Friday, February 6, 2015

"Z" FRANK BEFORE YOU BUY!! - Zollie S. Frank - Part 2

Last week we started our look at the life and times of Zolman S. Frank ("Zollie") from his origin in Dayton, Ohio to his purchase of a Chrysler-Plymouth dealership on Western Avenue in Chicago.  We also looked at how Frank and his brother-in-law Armund Schoen revolutionized fleet leasing of automobiles through their company Four Wheels.

Before we continue our look at the business side of Zollie Frank, let's take another look at his family life.  I reported last week that Zollie married Elaine Spiesberger in 1935.  Zollie and Elaine were blessed with four children:  Charles Edwin, Laurie Ann, James Samuel and Nancy D. Frank.  Ultimately all four of his children would end up working for Zollie Frank in one capacity or another.

In 1953 Zollie Frank made a decision that would change his life, and change auto sales in Chicago.  As he recounted, "In 1953, we switched to General Motors and bought Chicago's smallest Chevrolet dealership." The Chicago Daily Tribune carried the following notice in its "Bulletin Board" section of September 26, 1953:



As always, Zollie Frank's timing was excellent.  Chrysler's days as a major player in the auto world were numbered - but Chevrolet in the 1950s was poised to become America's favorite automobile.

But what about that slogan "Z" Frank Before You Buy!!  Here's what Z. Frank himself said about it, "I came up with that line.  I wanted to be an institution, just like Marshall Field.  Whenever I met somebody I told them I owned a Chevrolet dealership, and make sure to see me, Z. Frank, before they bought a car.  I liked the way that sounded.  And that line, it's sold me a lot of cars."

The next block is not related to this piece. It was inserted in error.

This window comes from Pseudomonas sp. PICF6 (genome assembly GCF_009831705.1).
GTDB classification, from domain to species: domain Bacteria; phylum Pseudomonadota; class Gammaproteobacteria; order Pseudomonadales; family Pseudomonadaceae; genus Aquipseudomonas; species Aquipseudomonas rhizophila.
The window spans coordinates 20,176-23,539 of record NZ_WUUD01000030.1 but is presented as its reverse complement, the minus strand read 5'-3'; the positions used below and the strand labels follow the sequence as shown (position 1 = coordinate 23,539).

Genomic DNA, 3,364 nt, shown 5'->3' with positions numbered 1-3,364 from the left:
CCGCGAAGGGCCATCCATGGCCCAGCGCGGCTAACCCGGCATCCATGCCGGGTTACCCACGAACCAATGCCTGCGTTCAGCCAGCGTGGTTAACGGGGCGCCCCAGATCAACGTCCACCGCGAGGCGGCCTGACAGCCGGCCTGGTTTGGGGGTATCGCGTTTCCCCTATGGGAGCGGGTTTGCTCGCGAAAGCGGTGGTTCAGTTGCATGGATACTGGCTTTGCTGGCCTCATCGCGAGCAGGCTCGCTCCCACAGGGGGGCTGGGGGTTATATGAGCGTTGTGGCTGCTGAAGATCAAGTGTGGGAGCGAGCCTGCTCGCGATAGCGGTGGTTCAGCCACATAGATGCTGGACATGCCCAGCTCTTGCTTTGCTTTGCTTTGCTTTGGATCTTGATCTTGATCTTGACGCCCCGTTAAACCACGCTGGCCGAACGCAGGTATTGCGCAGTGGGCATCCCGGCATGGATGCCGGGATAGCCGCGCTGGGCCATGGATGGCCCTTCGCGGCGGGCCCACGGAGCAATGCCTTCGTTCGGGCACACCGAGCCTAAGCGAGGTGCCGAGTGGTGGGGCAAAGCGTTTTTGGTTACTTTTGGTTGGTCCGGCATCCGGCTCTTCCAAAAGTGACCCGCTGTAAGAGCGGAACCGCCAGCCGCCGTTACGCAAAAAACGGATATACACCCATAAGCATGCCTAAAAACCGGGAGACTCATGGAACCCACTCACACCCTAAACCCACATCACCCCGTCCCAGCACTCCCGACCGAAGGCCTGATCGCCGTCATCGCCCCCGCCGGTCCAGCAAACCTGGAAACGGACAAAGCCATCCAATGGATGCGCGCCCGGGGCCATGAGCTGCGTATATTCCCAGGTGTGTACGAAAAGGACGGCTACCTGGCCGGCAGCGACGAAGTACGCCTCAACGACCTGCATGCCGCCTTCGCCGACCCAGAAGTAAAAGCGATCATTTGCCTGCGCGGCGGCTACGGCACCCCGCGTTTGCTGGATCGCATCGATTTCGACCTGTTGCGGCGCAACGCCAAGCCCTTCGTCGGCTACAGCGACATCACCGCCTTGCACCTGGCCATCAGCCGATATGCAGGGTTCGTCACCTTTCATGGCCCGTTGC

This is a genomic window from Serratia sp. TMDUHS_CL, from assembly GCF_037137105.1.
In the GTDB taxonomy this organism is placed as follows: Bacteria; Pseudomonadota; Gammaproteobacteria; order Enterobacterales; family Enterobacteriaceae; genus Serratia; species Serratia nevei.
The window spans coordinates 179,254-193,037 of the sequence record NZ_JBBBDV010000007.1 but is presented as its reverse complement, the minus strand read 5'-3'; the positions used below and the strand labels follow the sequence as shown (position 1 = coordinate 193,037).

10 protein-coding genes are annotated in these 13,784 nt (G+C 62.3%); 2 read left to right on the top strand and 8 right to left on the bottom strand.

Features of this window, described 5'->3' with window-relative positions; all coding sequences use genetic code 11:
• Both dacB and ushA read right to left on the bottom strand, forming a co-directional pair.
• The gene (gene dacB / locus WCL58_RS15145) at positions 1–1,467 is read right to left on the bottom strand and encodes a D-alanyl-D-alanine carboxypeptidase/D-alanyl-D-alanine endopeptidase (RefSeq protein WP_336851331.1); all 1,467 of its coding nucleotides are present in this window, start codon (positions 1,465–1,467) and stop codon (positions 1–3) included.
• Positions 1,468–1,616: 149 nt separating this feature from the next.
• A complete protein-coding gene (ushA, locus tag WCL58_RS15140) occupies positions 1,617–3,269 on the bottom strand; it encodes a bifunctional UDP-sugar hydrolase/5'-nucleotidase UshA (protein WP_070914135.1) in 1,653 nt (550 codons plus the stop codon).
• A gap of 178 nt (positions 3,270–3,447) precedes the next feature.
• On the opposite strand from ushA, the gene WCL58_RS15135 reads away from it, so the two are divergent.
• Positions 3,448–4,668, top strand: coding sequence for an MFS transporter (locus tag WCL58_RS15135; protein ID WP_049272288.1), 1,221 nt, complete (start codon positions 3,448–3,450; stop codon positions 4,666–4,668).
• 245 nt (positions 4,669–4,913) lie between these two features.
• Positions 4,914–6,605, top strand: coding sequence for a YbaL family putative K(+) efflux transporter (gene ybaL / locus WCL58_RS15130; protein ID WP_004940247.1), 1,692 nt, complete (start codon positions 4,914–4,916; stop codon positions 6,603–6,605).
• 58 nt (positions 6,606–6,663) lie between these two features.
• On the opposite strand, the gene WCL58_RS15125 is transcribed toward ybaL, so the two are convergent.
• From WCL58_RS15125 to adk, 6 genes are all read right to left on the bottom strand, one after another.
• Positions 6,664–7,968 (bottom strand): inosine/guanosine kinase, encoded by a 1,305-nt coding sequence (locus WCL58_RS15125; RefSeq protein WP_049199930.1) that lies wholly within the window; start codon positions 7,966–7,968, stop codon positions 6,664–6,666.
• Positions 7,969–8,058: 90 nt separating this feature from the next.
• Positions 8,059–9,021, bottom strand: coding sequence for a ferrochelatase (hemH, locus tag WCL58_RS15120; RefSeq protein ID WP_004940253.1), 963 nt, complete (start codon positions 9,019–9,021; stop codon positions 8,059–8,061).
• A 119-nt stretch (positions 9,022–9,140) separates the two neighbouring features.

Here is a Z Frank ad from January of 1955 advertising the 1955 Chevrolets while really advertising "Z" Frank:



By this time, Z Frank had moved his showrooms to 6116 N. Western Avenue in Chicago.  As the 50s became the 60s, Z Frank sold more cars every year.  Here is a blurb from April 10, 1960:

"March sales of new and used cars at "Z" Frank Chevrolet, Inc. set a new record for the month, rising 28% from a year ago, Z.S. Frank, president, reported."

By 1970, "Z" Frank Chevrolet was the largest volume Chevrolet dealer in the world.  Zollie's self-proclaimed "Frankville" spanned two full blocks on North Western Avenue.  Not bad for the produce man's son from Dayton, Ohio.


By the 1970s, Frank had so much influence at Chevrolet that he was even making recommendations on design:

The (Chevrolet) Vega's styling was judged conservative, clean-lined and timeless.  GM styling studio's main influence was the 1967-1969 Fiat 124 Sport Coupe AC, and the Chevrolet Camaro/Corvette studio grafted a 1970 Camaro-like egg-crate grille and Chevy-style dual taillights.  The original approved clay model had small rectangular front parking lights below the bumper.  One morning John DeLorean (GM Vice President and Chevrolet General Manager at the time) brought Zollie Frank, the owner of the world’s largest Chevrolet dealership ("Z" Frank Chevrolet in Chicago) into the styling studio to show him the clay and get his thoughts on the design.